With his encouragement, I got help. I ended up hiring three part-time assistants. My sanity returned. My productivity level shot through the roof and we sold the ailing business for a chunk of change 18 months later. It was definitely worth it.
Disaster #3: Your Investing in Yourself
It sounds counter-intuitive, I know. But if you want a business that’s scalable AND profitable, you can’t invest everything in yourself and yourself in everything. Not only will you burnout, but you’ll also start to become disillusioned. When the only insight in your business is you, you start to spin the wheels, not in a good brainstorming kind of way.
The ideas get stale. Growth stagnates. You aren’t producing like you could be.
Wagering on your own ability to successfully run a company alone is a big gamble. It’s a lot of pressure, unnecessary pressure. Don’t ‘put your eggs all in the same basket,’ by over investing in you and your superhuman ability to get everything done to run your business successfully.
Give yourself a break. Cut yourself some slack. Get someone to help you so that you can focus on the revenue generating aspects of your business, not just floating it while it runs you into the ground.
So to wrap it up, you’ve got to have a team to avoid burn out and grow your business.
You agree, right?
Unless of course you like pro bono work and never ending work weeks, then maybe solo is your style. Just don’t cut yourself short because you think that solo is the only way to go until you ‘make it big.’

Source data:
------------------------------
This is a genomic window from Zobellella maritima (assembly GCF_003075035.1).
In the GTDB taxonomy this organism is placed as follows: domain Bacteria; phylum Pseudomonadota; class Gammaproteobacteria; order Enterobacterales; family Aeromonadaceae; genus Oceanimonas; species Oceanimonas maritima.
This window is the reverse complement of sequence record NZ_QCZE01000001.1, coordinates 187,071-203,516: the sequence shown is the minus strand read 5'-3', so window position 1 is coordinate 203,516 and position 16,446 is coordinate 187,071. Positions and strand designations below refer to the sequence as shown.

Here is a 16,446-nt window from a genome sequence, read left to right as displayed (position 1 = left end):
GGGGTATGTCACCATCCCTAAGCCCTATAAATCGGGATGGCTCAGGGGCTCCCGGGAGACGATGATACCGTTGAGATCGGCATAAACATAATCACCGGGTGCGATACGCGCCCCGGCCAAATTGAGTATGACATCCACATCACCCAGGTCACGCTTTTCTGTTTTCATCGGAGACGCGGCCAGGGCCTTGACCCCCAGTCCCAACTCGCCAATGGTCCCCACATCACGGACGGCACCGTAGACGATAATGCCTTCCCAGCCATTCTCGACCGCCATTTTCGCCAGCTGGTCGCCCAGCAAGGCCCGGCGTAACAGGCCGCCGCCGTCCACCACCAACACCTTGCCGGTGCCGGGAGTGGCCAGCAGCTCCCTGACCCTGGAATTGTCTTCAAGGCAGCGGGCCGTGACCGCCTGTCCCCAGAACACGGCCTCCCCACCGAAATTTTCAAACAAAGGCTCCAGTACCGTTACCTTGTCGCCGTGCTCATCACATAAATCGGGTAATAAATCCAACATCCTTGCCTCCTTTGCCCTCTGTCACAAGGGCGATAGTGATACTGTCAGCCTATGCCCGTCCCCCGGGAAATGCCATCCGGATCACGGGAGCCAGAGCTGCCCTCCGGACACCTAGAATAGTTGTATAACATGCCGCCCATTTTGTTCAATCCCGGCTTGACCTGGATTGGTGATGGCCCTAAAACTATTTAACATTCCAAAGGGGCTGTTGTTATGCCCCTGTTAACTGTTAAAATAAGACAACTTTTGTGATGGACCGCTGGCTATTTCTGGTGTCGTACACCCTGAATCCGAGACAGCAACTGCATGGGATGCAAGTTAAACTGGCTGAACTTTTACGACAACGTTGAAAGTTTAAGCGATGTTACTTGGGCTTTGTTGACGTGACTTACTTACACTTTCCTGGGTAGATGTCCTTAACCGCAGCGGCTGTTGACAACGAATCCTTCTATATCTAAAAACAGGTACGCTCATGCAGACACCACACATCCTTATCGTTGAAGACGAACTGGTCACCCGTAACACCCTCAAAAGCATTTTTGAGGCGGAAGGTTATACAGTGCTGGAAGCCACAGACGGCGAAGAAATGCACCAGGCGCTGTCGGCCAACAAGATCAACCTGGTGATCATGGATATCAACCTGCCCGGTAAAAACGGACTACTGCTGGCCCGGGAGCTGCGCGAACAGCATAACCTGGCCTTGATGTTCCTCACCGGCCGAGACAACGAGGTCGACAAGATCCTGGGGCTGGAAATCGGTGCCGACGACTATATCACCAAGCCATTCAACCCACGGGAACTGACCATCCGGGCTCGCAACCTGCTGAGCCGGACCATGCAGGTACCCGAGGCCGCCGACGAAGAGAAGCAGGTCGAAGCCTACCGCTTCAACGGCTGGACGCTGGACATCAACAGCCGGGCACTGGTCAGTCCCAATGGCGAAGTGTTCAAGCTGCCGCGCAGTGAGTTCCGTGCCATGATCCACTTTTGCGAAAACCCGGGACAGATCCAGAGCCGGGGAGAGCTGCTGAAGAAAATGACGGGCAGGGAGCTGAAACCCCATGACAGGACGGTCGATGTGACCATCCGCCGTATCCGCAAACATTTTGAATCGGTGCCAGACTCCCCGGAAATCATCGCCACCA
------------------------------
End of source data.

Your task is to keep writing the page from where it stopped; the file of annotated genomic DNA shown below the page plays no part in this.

Make sure to tap into the complete series from this week. I’ll give you tips, assignments and information that will get your marketing on the right track. You can access the complete series here.
Now get out there and MAX that opportunity to grow your business and empower yourself. Send me your questions Twitter: @weMAXthat or #MAXthat
I dare you
Are you strapped for cash? Are you solo only because you don’t have a hope in the world to afford a team? No worries, I get it. Here is how I started my first team. It’s affordable, it’s long-term and it’s awesome. John will teach you everything you need to know to make it work for right around $15 a day. I know it’s real; my team is living proof. You can learn more about it right here –> Hiring Genius: How to Hire the BEST Virtual Assistant for less than $15 a day.